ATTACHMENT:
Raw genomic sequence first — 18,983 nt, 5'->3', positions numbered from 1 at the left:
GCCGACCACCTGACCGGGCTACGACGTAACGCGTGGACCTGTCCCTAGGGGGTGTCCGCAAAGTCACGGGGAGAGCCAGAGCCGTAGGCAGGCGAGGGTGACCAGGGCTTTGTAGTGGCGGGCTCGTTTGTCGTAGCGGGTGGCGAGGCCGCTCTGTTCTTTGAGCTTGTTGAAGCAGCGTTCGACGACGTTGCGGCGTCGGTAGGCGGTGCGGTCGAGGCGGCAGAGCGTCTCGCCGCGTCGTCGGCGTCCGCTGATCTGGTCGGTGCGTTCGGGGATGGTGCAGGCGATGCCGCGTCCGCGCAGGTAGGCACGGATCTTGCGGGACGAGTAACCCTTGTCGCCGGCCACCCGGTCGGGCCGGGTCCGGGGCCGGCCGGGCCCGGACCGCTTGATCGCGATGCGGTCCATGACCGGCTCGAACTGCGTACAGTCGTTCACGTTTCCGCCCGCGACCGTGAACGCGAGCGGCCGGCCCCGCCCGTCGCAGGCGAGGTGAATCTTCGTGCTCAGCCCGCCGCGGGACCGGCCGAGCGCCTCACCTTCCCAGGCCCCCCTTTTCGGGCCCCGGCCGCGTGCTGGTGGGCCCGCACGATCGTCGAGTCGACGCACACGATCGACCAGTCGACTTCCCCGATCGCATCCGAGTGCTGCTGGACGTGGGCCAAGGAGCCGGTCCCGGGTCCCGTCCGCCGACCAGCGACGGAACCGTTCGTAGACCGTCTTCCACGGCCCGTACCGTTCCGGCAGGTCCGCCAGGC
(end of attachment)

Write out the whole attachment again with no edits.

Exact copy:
Raw genomic sequence first — 18,983 nt, 5'->3', positions numbered from 1 at the left:
GCCGACCACCTGACCGGGCTACGACGTAACGCGTGGACCTGTCCCTAGGGGGTGTCCGCAAAGTCACGGGGAGAGCCAGAGCCGTAGGCAGGCGAGGGTGACCAGGGCTTTGTAGTGGCGGGCTCGTTTGTCGTAGCGGGTGGCGAGGCCGCTCTGTTCTTTGAGCTTGTTGAAGCAGCGTTCGACGACGTTGCGGCGTCGGTAGGCGGTGCGGTCGAGGCGGCAGAGCGTCTCGCCGCGTCGTCGGCGTCCGCTGATCTGGTCGGTGCGTTCGGGGATGGTGCAGGCGATGCCGCGTCCGCGCAGGTAGGCACGGATCTTGCGGGACGAGTAACCCTTGTCGCCGGCCACCCGGTCGGGCCGGGTCCGGGGCCGGCCGGGCCCGGACCGCTTGATCGCGATGCGGTCCATGACCGGCTCGAACTGCGTACAGTCGTTCACGTTTCCGCCCGCGACCGTGAACGCGAGCGGCCGGCCCCGCCCGTCGCAGGCGAGGTGAATCTTCGTGCTCAGCCCGCCGCGGGACCGGCCGAGCGCCTCACCTTCCCAGGCCCCCCTTTTCGGGCCCCGGCCGCGTGCTGGTGGGCCCGCACGATCGTCGAGTCGACGCACACGATCGACCAGTCGACTTCCCCGATCGCATCCGAGTGCTGCTGGACGTGGGCCAAGGAGCCGGTCCCGGGTCCCGTCCGCCGACCAGCGACGGAACCGTTCGTAGACCGTCTTCCACGGCCCGTACCGTTCCGGCAGGTCCGCCAGGC